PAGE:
Collaboration has been a buzz word in the municipal world for many years. However, collaboration in rural communities means a lot more than just information sharing and the occasional joint meeting. Rural collaboration allows communities to have programs which would otherwise be unobtainable. Unlike urban municipalities, there are no mandated bodies to encourage collaboration; relationships are developed and maintained by the municipal representatives themselves, with the scope of collaboration determined as-needed. Even more importantly, collaboration is not only about working with municipal neighbours. For Alberta’s rural municipalities, building relationships and working together with neighbouring First Nations and Indigenous communities has taken on a growing level of importance.
For Brendan Powell, MD of Opportunity Deputy Reeve, collaboration means “engaging in meaningful conversations and dialogue that’s equally valuable to all parties involved”. That’s why Bigstone Cree Nation, Peerless Trout First Nation, and the MD of Opportunity collaborate on anything and everything that benefits their residents including recreation, seniors housing, and disaster mitigation. Although the three organizations have very different governance structures and histories, they all ultimately want to provide their residents and businesses with quality services and infrastructure; collaborating is the best way to accomplish this goal. This was especially evident when they worked together to protect residents of all three communities during a 2019 wildfire evacuation. When Wabasca and Bigstone Cree Nation residents were ordered to leave their homes in 2019, the relationship between the MD and both nations made coordinating the resident evacuation simple. The ability to collaborate and share information quickly allowed for the safe evacuation of all residents.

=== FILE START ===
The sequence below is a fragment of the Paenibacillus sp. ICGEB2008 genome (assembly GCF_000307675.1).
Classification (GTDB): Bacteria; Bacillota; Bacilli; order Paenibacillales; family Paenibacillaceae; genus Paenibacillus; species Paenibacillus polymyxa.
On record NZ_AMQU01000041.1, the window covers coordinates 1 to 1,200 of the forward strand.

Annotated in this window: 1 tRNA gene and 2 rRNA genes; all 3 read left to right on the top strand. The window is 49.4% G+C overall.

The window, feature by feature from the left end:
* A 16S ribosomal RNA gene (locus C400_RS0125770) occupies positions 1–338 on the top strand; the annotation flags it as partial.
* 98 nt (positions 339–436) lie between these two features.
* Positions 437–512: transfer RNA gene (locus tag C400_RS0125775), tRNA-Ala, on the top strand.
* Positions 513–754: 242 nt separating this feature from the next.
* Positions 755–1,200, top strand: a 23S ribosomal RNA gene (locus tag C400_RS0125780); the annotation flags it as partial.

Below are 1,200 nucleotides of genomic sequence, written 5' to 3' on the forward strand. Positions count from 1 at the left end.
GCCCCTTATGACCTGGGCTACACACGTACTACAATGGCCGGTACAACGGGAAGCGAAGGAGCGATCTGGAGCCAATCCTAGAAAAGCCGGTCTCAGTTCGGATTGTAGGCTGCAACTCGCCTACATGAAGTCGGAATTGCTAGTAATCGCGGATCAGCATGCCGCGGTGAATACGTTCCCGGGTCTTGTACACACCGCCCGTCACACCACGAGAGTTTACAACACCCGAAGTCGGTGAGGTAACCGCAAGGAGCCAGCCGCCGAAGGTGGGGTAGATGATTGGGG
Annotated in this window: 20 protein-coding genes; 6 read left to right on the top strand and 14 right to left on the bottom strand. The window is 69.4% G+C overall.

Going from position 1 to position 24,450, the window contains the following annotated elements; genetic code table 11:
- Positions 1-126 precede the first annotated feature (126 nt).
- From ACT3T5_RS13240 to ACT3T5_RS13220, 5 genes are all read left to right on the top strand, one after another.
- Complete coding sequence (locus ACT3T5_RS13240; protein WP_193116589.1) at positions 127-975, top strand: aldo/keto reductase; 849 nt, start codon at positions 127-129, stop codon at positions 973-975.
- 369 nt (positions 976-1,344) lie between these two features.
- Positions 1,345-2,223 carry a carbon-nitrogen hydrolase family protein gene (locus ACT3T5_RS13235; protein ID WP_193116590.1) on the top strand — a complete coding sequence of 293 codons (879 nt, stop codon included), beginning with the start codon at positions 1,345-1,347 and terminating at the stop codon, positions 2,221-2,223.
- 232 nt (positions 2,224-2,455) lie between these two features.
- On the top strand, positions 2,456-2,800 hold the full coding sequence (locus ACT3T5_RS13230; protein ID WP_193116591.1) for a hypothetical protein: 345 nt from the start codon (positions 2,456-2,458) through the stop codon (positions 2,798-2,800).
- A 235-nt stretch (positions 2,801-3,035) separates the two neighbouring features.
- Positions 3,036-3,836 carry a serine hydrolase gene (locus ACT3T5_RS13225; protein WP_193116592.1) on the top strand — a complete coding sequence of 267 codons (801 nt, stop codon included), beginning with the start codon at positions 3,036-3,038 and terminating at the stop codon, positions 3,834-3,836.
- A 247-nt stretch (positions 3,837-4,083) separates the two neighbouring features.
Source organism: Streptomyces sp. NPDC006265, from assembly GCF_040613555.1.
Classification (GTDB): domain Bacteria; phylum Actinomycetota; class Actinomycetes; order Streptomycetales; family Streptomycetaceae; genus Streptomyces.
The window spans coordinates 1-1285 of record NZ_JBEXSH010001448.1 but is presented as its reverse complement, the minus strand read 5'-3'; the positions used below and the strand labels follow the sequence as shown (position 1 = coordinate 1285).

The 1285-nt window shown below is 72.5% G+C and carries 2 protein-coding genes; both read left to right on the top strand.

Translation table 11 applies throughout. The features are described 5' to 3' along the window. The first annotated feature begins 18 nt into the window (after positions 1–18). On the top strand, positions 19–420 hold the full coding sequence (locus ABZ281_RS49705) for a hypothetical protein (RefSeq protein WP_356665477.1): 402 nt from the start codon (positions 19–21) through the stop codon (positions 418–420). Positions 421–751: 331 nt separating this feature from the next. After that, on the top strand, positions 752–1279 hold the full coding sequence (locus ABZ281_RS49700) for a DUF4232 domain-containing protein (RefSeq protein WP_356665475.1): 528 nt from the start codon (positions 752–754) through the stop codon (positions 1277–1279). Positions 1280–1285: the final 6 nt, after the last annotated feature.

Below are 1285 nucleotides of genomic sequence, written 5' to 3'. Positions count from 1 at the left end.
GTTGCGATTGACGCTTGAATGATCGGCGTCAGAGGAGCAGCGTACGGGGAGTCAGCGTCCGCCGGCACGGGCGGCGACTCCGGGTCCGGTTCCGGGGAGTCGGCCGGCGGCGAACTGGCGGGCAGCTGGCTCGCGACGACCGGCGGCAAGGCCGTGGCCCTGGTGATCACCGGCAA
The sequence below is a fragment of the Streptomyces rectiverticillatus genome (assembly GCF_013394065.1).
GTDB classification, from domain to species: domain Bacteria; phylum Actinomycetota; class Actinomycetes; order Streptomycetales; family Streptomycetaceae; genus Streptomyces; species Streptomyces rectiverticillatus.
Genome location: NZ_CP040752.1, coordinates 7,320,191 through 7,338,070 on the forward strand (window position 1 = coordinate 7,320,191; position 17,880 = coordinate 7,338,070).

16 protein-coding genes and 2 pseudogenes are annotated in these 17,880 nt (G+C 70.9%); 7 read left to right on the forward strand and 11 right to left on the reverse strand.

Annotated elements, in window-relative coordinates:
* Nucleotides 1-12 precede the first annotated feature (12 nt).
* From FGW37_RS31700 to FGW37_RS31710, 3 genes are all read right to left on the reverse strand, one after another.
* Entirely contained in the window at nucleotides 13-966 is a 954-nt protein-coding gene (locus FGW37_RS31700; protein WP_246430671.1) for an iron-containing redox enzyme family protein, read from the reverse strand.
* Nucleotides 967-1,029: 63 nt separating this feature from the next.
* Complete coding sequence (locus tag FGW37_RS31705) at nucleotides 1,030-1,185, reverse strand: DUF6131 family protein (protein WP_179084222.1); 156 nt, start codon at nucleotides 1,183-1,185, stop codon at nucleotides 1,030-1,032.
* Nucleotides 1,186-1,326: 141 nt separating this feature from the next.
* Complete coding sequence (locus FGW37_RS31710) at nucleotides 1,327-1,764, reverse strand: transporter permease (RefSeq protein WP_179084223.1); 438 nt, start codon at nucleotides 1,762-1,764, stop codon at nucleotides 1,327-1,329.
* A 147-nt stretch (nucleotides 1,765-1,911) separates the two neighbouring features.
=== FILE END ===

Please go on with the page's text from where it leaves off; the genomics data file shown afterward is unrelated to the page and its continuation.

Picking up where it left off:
Planning among the MD and the First Nations has moved beyond specific events and emergencies as well. Even as many communities saw an increased need to collaborate during the COVID-19 pandemic, the MD of Opportunity took it one step further. Through the development of a joint five-year capital plan, the MD of Opportunity solidified its commitment to a working relationship with both nations and a collaborative approach to planning and investing in infrastructure that will benefit the regional as a whole.
For Deputy Reeve Powell, collaboration can be as easy as you make it. His advice for how to start collaborating with First Nation neighbours?
“Just start, set the meetings…and find common ground. It doesn’t have to be big projects. It can be small projects that will benefit the region as a whole.”
In rural communities, collaboration often occurs out of necessity. Large spaces and small populations mean that communities often have to work together to meet resident and industry needs. As rural municipalities and Indigenous communities continually increase their focus on how to work effectively with one another, challenges related to decision-making processes and cost-sharing often arise. While these can certainly be barriers to effective collaboration, when there is a common vision for how to best meet the needs of all communities and a willingness to work together, positive outcomes will follow.